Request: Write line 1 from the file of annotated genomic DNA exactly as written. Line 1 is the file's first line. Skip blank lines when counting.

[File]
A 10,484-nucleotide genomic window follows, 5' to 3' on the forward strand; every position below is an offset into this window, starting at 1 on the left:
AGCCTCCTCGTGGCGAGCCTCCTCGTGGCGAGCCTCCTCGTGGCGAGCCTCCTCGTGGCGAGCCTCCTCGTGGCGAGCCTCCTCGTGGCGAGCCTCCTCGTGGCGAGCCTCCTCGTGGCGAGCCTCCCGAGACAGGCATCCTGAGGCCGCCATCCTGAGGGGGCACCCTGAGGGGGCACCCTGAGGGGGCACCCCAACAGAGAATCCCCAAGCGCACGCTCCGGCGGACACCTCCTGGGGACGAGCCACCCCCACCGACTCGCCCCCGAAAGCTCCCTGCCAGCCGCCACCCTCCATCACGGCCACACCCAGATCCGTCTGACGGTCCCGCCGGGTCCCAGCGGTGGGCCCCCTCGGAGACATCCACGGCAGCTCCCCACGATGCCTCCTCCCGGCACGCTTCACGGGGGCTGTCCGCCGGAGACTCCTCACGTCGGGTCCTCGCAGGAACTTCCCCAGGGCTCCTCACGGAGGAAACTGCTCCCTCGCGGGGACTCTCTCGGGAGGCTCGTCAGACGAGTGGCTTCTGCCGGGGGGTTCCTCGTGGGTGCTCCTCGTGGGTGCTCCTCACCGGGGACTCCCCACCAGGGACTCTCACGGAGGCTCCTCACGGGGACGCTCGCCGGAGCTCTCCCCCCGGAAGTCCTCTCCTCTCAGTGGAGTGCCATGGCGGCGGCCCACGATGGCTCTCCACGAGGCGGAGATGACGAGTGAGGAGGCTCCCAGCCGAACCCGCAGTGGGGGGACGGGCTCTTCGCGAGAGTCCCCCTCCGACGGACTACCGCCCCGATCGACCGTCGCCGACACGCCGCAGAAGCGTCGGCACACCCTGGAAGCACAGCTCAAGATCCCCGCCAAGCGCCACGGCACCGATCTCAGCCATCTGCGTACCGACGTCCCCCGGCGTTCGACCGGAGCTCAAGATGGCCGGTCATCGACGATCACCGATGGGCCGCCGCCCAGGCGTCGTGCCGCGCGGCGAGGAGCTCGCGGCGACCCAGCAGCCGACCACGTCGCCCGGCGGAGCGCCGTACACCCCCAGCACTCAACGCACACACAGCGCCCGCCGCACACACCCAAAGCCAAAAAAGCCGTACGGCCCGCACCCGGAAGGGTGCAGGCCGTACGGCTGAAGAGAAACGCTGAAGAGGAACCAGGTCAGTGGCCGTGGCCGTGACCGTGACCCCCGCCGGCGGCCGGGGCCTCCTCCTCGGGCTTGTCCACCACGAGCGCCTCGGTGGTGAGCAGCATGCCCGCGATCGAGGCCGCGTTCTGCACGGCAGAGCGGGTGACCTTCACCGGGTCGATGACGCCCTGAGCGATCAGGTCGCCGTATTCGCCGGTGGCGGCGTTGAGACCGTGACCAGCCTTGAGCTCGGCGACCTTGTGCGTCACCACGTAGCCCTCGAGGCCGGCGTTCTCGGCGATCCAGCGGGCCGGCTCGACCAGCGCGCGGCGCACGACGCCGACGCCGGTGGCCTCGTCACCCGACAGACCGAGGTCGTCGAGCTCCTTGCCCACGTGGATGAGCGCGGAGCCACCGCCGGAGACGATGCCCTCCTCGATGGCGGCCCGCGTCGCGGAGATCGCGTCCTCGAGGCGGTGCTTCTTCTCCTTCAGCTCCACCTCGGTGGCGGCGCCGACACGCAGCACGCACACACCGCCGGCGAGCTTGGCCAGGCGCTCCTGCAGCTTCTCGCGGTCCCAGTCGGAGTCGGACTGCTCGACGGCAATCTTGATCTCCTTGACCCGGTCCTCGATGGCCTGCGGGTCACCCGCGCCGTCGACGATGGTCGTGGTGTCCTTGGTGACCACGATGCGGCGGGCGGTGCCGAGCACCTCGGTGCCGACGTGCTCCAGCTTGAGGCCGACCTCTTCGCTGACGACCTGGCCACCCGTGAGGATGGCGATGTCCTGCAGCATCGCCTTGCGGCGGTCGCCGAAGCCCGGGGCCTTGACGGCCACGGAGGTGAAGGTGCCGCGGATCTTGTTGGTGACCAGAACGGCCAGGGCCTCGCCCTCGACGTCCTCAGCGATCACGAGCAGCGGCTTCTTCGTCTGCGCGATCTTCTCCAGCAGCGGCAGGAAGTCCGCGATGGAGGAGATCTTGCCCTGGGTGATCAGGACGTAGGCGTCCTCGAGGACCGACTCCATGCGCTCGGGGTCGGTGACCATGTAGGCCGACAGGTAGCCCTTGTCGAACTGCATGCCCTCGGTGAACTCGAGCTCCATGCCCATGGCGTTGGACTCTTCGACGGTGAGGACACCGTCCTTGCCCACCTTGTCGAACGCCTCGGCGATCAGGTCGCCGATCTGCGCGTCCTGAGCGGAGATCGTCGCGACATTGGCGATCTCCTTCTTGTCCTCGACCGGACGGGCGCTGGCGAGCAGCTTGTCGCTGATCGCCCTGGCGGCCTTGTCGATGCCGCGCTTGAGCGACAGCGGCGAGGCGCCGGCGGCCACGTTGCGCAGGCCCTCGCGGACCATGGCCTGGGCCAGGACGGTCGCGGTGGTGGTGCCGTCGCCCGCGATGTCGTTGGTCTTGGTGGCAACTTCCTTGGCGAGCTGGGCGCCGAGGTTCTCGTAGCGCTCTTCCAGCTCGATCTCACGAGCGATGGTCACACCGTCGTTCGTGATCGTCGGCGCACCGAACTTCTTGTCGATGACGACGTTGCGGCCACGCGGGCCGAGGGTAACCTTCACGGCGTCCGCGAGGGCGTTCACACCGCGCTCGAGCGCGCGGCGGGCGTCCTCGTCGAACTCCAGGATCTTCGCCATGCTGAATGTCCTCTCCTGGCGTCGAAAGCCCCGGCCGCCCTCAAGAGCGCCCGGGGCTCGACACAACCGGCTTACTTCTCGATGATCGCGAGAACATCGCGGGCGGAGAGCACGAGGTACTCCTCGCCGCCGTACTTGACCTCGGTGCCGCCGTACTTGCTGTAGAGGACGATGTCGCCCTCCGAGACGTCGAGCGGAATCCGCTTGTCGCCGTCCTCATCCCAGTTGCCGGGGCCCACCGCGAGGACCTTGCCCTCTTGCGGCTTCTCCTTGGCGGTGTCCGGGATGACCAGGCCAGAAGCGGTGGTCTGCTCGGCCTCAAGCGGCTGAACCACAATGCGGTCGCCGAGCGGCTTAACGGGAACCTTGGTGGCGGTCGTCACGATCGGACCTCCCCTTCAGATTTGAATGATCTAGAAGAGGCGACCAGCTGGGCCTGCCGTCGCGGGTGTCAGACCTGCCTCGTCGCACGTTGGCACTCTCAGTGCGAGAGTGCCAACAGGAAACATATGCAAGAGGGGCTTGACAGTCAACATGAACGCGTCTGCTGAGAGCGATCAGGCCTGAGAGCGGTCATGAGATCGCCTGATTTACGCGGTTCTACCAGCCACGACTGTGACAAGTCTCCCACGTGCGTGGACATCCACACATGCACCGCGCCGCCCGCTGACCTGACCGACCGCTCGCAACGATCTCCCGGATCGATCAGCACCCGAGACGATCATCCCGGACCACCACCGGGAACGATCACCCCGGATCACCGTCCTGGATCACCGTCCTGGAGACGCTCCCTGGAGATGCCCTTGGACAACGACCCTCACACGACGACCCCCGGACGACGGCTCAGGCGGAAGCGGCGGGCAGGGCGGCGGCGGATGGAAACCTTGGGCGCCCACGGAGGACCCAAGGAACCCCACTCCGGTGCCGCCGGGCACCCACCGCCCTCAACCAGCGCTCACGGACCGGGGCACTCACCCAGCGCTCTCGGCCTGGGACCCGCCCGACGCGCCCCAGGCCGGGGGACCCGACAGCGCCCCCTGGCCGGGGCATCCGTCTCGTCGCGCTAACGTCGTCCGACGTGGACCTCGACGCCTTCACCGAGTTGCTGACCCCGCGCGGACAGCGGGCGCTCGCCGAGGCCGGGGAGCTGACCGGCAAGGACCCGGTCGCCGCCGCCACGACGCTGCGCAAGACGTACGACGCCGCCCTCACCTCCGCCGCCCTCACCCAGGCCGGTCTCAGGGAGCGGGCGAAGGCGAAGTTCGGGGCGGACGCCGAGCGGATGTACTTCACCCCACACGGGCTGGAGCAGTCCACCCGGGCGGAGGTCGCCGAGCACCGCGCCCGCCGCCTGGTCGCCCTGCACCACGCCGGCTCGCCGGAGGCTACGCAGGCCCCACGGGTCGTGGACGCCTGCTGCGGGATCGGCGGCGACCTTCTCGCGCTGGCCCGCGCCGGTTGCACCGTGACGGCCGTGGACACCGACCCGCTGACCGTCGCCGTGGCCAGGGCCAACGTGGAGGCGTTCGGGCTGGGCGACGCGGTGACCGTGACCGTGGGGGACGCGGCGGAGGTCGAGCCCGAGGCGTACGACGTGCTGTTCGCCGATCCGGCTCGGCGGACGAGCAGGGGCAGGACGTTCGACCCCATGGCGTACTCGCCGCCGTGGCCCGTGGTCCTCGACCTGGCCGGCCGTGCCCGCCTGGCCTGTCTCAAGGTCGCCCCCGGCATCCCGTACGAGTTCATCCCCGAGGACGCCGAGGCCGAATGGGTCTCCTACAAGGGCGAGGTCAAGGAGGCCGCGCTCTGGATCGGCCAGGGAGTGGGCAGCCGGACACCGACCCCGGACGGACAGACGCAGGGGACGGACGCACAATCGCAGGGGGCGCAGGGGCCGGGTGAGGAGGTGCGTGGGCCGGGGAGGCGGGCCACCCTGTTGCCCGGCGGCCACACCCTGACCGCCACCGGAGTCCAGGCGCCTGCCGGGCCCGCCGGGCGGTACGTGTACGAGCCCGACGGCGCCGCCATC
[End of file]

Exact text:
A 10,484-nucleotide genomic window follows, 5' to 3' on the forward strand; every position below is an offset into this window, starting at 1 on the left: